His followers tend to be divided among those who unashamedly ridicule him and those who unflinchingly support him. Of them, some even “shoot videos” to express their support.
“People abuse me in comments but still there are many who come up in my support,” he says. “They are available on my timeline.”
Divulging the details of his earnings through social media, Khanjan said he made videos for various Facebook pages which brought them a lot of followers.
Besides this, Khanjan claimed some of his followers also have him make videos on special occasions. “I earn over Rs20,000 from the videos I make,” he said. “It is enough to lead a normal life and meet my expenses.”
Response to haters
Despite receiving numerous offensive comments on his posts, the ambitious actor remains unnerved by hostility. “I receive a positive response from those who get entertained by my videos and always ask for such stuff,” he said.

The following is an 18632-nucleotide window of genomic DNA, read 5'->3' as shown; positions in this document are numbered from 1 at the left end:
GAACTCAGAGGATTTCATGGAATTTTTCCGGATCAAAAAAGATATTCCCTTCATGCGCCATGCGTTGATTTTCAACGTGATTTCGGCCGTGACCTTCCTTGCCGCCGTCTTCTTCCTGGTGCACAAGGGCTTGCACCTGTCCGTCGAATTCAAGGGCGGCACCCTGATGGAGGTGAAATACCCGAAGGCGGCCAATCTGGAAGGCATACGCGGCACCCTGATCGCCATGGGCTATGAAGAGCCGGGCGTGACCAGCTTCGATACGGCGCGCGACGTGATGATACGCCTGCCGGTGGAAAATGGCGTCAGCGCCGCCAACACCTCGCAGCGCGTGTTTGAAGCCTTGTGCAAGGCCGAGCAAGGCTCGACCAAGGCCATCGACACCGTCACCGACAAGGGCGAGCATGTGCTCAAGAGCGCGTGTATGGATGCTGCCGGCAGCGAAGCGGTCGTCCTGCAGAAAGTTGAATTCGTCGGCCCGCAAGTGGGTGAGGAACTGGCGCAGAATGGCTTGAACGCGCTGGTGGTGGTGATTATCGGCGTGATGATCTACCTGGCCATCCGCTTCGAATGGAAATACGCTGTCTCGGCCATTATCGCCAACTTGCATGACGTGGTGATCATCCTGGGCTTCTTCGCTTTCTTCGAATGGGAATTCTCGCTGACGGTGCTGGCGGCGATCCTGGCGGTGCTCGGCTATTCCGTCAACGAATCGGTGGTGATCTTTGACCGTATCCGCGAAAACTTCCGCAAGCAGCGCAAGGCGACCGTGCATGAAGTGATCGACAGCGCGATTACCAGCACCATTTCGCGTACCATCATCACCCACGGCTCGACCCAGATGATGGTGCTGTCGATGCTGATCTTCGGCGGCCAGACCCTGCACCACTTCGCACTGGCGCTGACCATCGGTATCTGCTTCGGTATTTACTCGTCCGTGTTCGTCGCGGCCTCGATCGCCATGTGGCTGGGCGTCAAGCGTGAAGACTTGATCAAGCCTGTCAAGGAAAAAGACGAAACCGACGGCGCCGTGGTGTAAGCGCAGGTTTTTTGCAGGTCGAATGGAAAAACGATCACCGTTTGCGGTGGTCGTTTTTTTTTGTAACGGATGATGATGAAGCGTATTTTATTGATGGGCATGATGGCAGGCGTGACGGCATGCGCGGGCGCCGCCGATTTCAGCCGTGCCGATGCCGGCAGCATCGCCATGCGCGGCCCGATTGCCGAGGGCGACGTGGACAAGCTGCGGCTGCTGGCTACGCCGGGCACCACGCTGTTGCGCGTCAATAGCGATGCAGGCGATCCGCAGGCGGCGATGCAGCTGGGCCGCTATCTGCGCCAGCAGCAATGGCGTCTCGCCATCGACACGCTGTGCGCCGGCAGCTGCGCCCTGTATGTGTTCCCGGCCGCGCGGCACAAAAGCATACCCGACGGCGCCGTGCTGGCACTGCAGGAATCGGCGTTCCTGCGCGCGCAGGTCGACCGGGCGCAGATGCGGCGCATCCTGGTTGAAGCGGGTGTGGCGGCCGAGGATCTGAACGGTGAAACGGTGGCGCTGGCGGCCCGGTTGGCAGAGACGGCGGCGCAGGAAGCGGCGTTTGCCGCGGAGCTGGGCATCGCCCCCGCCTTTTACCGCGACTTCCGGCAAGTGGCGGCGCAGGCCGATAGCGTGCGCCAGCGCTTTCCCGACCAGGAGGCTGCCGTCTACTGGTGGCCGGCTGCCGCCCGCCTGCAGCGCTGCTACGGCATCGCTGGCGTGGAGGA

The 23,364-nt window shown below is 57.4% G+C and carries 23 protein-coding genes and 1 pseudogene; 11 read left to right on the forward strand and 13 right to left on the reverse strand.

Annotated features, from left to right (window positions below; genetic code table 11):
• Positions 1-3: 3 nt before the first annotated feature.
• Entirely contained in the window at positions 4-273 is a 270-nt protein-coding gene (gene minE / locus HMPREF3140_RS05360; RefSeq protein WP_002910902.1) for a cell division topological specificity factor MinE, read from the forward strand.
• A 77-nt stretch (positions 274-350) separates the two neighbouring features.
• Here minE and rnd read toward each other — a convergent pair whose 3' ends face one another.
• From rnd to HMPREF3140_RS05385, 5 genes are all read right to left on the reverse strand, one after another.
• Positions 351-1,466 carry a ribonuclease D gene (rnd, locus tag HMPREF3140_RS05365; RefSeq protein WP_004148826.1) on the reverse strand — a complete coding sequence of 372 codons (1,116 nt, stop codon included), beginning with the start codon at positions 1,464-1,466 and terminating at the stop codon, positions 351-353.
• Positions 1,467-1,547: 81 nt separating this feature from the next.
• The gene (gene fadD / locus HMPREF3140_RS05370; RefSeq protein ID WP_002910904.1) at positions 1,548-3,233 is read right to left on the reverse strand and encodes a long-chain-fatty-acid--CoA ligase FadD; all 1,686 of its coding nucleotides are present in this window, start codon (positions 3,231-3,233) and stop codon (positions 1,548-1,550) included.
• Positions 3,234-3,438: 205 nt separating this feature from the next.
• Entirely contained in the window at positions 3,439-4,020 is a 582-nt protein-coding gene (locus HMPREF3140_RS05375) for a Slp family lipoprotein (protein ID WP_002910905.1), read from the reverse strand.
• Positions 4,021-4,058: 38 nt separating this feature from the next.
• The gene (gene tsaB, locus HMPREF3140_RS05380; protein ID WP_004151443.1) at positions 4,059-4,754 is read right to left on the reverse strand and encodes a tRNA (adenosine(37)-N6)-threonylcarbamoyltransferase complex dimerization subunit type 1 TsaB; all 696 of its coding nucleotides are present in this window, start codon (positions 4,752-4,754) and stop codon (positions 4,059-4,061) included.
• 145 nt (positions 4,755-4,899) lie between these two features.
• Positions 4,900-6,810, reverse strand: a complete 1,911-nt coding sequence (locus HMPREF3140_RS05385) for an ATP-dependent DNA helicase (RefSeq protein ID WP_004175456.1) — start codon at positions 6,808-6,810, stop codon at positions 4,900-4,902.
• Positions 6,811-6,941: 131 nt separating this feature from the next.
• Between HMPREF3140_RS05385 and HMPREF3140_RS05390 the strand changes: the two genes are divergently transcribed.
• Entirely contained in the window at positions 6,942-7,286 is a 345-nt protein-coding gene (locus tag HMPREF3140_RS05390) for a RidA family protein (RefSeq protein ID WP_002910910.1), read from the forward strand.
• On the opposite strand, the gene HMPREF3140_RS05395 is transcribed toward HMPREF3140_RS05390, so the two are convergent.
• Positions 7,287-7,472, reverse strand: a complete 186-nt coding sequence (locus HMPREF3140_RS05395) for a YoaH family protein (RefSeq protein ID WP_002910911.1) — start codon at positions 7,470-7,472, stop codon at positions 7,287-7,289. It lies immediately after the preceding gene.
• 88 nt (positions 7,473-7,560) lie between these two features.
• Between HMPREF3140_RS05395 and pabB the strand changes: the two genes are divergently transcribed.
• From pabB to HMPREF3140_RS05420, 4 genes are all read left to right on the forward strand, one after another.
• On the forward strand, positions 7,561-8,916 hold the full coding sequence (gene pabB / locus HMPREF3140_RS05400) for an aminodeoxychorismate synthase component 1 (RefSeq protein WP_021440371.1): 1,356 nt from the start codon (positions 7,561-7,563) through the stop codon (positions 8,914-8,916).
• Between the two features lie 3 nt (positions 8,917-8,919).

“Girls are more supportive than boys,” he said, adding that many considered him transgender. “But I am not.” Khanjan said he respected the community, positing that it was often abused by the society.
Talking about his family, Khanjan said his family had initially supported him but had warned him against posting stuff on social media in the wake of the attack. “My family did not stop me from using social media to earn money. It is the society that neither gives me a job nor allows me to run my business, he bemoaned.
An indomitable Khanjan plans to continue working till he lands his “dream job” of an anchor.
A Pakistani male from Mardan, Khyber Pakhtunkhwa is the obsession of many a Pakistanis these days. Sharing clips and pictures of him dancing around in the fields and posing, while he eats ‘carrots’ and ‘tomatoes’ in one go is the highlight of everyone’s Facebook wall.
Why the obsession, though?
In the same society that deems a ‘gay’ or ‘lesbian’ as ‘something which is not natural’, people find amusement in showing Nasir Khan Jan to their friends and tagging them in their posts saying ‘this is you, look at what he’s upto’, etc.